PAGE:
The UK's game shows ranked

Countdown's Susie Dent (photo: Rachel Joseph/ Channel 4)Countdown's Susie Dent (photo: Rachel Joseph/ Channel 4)
Countdown's Susie Dent (photo: Rachel Joseph/ Channel 4)
Game shows are a staple of much of our television consumption. How do they rank against each other?

For many a household they are immovable – firmly chiselled into the domestic routine.

And back in the day, when ‘streaming’ was just an educational term and smart TV was but a distant vision, you could set your clock by them.

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The game show seems to occupy a special place in the viewing habits of the British public.

Parents who have long lamented their offspring’s entertainment choices can quickly morph into something resembling Darth Vader denied their regular fix of ‘Countdown’.

Ever tried wrestling the remote off Granny when her favourite game show host is holding court on screen? Do so at your peril.

Whether you’re carried along on an irresistible wave of ‘I could do better’ or drawn in by the sense of kinship engendered by these programmes, there is no denying their appeal.

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The UK’s most popular game show gets almost one million searches each year, according to new research.

Analysing the average number of yearly Google searches for more than 60 game shows on UK television, the study, commissioned by gaming experts Mahjong Challenge, revealed the top 10.

And the winner is……

Sitting in pole position – it’s not much of a conundrum – is ‘Countdown’ with more than 996,000 annual searches.

The words and numbers quiz challenge was the first programme to be aired on Channel Four back in 1982, and some four decades later is leading the pack in UK Google searches.

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ITV’s ‘The Chase’, presented by Bradley Walsh, ranks next with 840,000 searches per year – twice the average of the top ten game shows.

The show sees contestants battle against a professional quizzer in an effort to win a cash prize, with some walking away with as much as £75,000.

And in third place? Is that your final answer? That’s right, it's the Rolls-Royce of the genre: ‘Who Wants to Be a Millionaire’ with 456,000 annual searches. Originally hosted by Chris Tarrant and later by Jeremy Clarkson, the show first aired in the UK in 1998.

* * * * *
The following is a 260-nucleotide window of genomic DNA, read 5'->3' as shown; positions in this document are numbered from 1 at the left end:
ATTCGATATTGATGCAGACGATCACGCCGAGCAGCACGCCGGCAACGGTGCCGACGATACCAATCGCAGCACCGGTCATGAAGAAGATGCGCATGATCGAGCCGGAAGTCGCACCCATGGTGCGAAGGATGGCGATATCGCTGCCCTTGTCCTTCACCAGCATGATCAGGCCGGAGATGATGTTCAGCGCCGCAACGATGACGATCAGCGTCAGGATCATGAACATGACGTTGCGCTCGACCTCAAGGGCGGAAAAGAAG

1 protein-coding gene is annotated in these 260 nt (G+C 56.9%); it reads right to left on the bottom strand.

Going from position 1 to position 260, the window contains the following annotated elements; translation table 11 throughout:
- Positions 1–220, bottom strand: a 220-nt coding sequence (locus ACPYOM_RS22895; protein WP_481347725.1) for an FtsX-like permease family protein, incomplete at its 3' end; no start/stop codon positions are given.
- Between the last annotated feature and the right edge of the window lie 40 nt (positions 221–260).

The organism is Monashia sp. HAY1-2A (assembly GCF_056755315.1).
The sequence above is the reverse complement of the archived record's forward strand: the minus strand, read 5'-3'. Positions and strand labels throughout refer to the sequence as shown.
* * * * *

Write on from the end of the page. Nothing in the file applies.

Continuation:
Since then it has been screened in various guises in more than 120 countries in excess of 80 languages, making it one of the most successful game shows on television.

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“Game shows have been a staple in many homes across the UK since the 1950s and some of the most successful game shows on TV originated here in Britain,” said a spokesperson for Mahjong Challenge (

"It will be interesting to see how the popularity changes over the coming years though, since 75 percent of ‘Countdown’ viewers are in the 55 plus age range, whereas ‘The Chase’ has a wider target audience.

“Game shows face more competition than ever before to capture the attention of younger audiences, since they are used to having access to endless entertainment at the touch of a button through services such as Netflix and Prime Video.”

With 360,000 searches per year, ‘Catchphrase’ occupies fourth position in the table.

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The show first aired in 1986 and is currently presented by Steven Mulhern. Contestants try to guess the correct catchphrase with the help of a photo or animation.

Following in fifth place is ITV’s quiz programme ‘Tenable’ hosted by Warwick Davis, where contestants try to find the top ten answers in a given category.


And no top ten would be complete without the BBC’s ‘Mastermind’, with its hallmark imposing black chair and ominous theme tune – the aptly named ‘Approaching Menace.’

Probably seen as the most intellectual British quiz show, the classic celebrates its 50th anniversary this year with question master Clive Myrie at its helm.

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The show’s creator, Bill Wright, a former RAF gunner, drew on his experience as a prisoner of war in Germany in the Second World War to shape the programme.

His interrogators repeatedly asked him three questions – name, rank and number – which inspired the idea of asking contenders their name, occupation and specialist subject.

First aired on BBC One in 1972 and hosted by former journalist Magnus Magnusson, Mastermind has become something of a national institution complete with its famous catchphrase: “I’ve started so I’ll finish.”

UK game shows ranked

Rank UK Game Show Monthly Search Volume Yearly Search Volume

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1 Countdown 83,000 996,000

2 The Chase 70,000 840,000

3 Who Wants to Be 38,000 456,000

a Millionaire

4 Catchphrase 30,000 360,000

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5 Tenable 28,000 336,000

6 Mastermind 26,000 312,000

7 Blankety Blank 25,000 300,000

8 Tipping Point 22,000 264,000

9 Crystal Maze 21,000 252,000

10 Question of Sport 21,000 252,000

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